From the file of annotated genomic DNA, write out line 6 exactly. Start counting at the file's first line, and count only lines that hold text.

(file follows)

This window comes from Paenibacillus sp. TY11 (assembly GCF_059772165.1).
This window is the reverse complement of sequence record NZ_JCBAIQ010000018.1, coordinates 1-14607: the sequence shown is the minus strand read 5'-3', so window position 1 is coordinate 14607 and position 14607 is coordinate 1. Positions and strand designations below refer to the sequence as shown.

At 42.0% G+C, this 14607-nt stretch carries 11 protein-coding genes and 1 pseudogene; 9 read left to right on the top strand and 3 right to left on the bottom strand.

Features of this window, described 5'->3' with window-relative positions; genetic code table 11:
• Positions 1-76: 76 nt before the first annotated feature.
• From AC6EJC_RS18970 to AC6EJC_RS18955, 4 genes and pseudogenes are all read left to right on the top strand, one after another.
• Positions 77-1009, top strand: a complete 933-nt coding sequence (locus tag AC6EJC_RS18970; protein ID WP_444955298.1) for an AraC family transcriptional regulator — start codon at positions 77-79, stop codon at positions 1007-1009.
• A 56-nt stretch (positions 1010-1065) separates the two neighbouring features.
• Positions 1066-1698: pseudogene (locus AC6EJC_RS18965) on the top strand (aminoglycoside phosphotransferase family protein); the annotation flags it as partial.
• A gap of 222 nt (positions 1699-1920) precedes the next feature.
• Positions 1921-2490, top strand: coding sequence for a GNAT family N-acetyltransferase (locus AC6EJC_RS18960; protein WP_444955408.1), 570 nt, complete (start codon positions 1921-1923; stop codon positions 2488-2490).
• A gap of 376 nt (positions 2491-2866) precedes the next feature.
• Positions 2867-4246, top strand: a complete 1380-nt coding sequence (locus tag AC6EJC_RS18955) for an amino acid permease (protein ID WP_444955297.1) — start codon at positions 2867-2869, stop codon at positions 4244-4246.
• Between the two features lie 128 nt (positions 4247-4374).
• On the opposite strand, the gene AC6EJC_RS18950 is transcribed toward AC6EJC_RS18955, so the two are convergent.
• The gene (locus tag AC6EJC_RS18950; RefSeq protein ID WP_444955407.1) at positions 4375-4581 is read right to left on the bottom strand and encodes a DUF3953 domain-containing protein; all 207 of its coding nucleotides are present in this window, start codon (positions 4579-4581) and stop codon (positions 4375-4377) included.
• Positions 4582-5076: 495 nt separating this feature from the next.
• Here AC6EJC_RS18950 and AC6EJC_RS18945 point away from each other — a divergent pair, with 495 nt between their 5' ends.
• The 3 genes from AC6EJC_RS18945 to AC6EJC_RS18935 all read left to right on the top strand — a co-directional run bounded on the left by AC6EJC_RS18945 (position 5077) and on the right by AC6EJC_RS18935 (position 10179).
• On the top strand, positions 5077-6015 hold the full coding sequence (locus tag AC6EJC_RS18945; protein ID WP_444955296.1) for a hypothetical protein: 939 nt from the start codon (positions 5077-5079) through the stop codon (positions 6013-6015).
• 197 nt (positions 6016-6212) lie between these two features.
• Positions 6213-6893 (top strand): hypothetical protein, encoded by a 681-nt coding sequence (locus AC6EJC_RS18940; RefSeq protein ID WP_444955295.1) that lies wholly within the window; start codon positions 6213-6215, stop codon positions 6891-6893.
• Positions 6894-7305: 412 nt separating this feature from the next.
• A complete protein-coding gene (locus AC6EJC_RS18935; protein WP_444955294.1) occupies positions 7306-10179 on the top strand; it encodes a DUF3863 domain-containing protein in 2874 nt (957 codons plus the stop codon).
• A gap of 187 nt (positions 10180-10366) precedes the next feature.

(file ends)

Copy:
• From AC6EJC_RS18970 to AC6EJC_RS18955, 4 genes and pseudogenes are all read left to right on the top strand, one after another.